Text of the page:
Earlier, I had written a review of the 1959 London Cast Stereo recording of "MY FAIR LADY." Many customers seem to prefer the original Broadway Cast recording to the later London Stereo LP. I'm such a "Fair Lady" fan, I have both discs. The disc I'm reviewing here is a Gold Disc with an extra Bonus Track. Columbia Records president Goddard Lieberson conducts post-recording interviews with Rex Harrison, Julie Andrews, lyricists Alan Lerner and conducter Franz Allers. Liberson states that "FAIR LADY" is "possibly the most successful musical of this (20th) Century." He got that right! Here, you hear Rex Harrison give a full out performance, when he was still excited by the material and everything was fresh and new. Boredom set in afterwards. Harrison growls and grunts his way through Higgins' songs on the London Cast Album, and in the 1964 film version (for which he received an Academy Award), Harrison couldn't be more listless, static, and boring; giving a one-note "phoned in" performance. Much better than Harrison, in any case, is Julie Andrews; then on the brink of her brilliant career. She is best at full fire and music, exploding with fury and rage in "Just You Wait! " and "Show Me." Simply put, Julie Andrews is the best Eliza Doolittle of all time. Added to all this is a delightful dash of Stanley Holloway. For pure freshness and vitality, you can't beat this original recording of MY FAIR LADY. And the Post-Recording interviews make this an irresistable treat, not that everything else wasn't enough!
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29 of 31 people found the following review helpful By Tommy Peter on August 2, 2000
Format: Audio CD
I have to agree with Mr. McCatain and others in saying that the ORIGINAL Broadway cast album of "My Fair Lady" is much better than the London cast album, and that it must be one of the best original cast albums ever made. The sound is so clear you can't tell for a minute that it's in mono. (What mono?) But the main difference is that, because the orchestrations are much faster, the performers have to be much more "structured" than they were in the stereo London recording. As a result, their performances are much better. Rex Harrison talks his lyrics more here than in London, and his performance is that much sharper as a result. As wonderful as she always sounds, Julie Andrews never has sounded quite like this again; her voice is so much brighter, fresher, and all-around better than in London. Stanley Holloway is, quite simply, wonderful. John Michael King, while obviously American and not British, is a much better singer than the London Freddy, Leonard Weir. Because the performers were so much more laid-back in London, (Perhaps they were a little too used to their roles by that time) the wonderful Loewe score really took center stage on that recording, which certainly isn't a bad thing. But the performers (and Lerner's great lyrics) are the show here, and they really do have, in the words of another reviewer, a "zip and zing of discovery" that you just won't find in London or probably any other recording of this show. Must certainly be one of the, if not THE, must-have in any music, musical, or theatre lover's collection.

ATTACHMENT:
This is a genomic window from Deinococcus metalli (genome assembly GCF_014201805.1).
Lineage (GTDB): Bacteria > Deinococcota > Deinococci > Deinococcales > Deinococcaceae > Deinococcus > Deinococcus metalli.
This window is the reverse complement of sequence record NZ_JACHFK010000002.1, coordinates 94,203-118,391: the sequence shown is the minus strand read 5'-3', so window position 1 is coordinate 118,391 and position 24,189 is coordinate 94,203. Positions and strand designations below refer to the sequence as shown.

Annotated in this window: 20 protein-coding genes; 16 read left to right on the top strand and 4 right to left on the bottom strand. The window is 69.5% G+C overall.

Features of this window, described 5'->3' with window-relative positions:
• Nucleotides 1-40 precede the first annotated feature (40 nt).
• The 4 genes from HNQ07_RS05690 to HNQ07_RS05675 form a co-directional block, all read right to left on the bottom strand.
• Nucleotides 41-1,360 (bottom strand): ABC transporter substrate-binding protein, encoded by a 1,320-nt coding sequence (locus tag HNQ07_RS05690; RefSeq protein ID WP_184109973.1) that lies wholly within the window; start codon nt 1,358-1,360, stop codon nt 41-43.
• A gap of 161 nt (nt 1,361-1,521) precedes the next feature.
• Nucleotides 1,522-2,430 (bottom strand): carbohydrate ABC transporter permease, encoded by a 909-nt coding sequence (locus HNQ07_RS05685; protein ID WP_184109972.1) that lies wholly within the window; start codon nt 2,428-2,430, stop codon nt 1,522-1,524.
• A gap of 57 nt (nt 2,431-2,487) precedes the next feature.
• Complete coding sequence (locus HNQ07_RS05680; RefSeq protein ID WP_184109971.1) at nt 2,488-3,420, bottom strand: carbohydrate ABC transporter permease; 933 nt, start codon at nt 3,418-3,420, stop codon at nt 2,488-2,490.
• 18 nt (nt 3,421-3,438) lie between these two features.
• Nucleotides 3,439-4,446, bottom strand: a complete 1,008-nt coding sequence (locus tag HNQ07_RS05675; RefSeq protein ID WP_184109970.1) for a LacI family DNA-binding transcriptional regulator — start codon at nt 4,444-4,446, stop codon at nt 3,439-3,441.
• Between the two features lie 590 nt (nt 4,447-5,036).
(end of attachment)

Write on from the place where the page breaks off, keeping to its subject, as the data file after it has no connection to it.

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14 of 14 people found the following review helpful By Gene DeSantis on December 31, 2004
Format: Audio CD
We are fortunate to have this solid-platinum masterpiece back. We are doubly fortunate given the great Goddard Lieberson's rare lack of foresight to record it right away in stereo. Perhaps he did consider it and figured it was too much trouble, but it would have been eminently worth it. Then again, among this album's manifold virtues is excellent mono sound.

It was possible -- RCA and British Decca recorded commercially in stereo from 1954; but Columbia seems not to have started in stereo at all until November, 1956, and then haltingly, in binaural, on Lieberson's "Li'l Abner" cast album (and only on two orchestral tracks, until recently unreleased). In December he produced Leonard Bernstein's "Candide" in separate mono and two-track stereo takes,* followed by "Bells Are Ringing" in two-track. In 1959 he did record "My Fair Lady" in stereo -- an "identical" London cast album. Happily both recordings coexisted peacefully on record-store racks until the end of the dual-format era in the late sixties, when CBS decided London was better. Sony showed its love for the Broadway cast album by issuing a slapdash hard-to-find CD sometime around 1988, followed by one of those absurdly expensive gold-plated Mastersound discs which the company used to avoid fixing its back catalog, and whose cost it justified by adding the first of the two current bonus tracks. A preposterous internecine fight over control of the company's cast albums further delayed a good reasonably-priced reissue.

Finally, in 2002, it arrived -- a beautiful, sensitive remastering. Probably most of us last heard this album as I did, in a kitchen on a portable tube-type manual phono.